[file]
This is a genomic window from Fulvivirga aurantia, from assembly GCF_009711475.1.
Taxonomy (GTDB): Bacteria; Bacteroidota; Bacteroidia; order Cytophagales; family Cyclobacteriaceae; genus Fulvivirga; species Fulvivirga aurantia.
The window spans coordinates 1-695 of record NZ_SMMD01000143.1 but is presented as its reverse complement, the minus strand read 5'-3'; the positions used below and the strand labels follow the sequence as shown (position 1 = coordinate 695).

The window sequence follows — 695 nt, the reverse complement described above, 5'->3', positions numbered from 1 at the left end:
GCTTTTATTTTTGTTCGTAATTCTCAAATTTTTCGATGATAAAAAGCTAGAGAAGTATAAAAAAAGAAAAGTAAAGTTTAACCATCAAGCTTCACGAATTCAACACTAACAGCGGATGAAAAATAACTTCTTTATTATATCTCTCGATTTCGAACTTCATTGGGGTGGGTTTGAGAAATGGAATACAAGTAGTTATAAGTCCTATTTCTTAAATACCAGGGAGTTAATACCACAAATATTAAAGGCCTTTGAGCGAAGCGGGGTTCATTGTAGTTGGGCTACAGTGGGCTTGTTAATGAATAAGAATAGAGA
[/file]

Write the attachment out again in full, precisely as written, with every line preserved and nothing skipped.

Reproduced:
This is a genomic window from Fulvivirga aurantia, from assembly GCF_009711475.1.
Taxonomy (GTDB): Bacteria; Bacteroidota; Bacteroidia; order Cytophagales; family Cyclobacteriaceae; genus Fulvivirga; species Fulvivirga aurantia.
The window spans coordinates 1-695 of record NZ_SMMD01000143.1 but is presented as its reverse complement, the minus strand read 5'-3'; the positions used below and the strand labels follow the sequence as shown (position 1 = coordinate 695).

The window sequence follows — 695 nt, the reverse complement described above, 5'->3', positions numbered from 1 at the left end:
GCTTTTATTTTTGTTCGTAATTCTCAAATTTTTCGATGATAAAAAGCTAGAGAAGTATAAAAAAAGAAAAGTAAAGTTTAACCATCAAGCTTCACGAATTCAACACTAACAGCGGATGAAAAATAACTTCTTTATTATATCTCTCGATTTCGAACTTCATTGGGGTGGGTTTGAGAAATGGAATACAAGTAGTTATAAGTCCTATTTCTTAAATACCAGGGAGTTAATACCACAAATATTAAAGGCCTTTGAGCGAAGCGGGGTTCATTGTAGTTGGGCTACAGTGGGCTTGTTAATGAATAAGAATAGAGA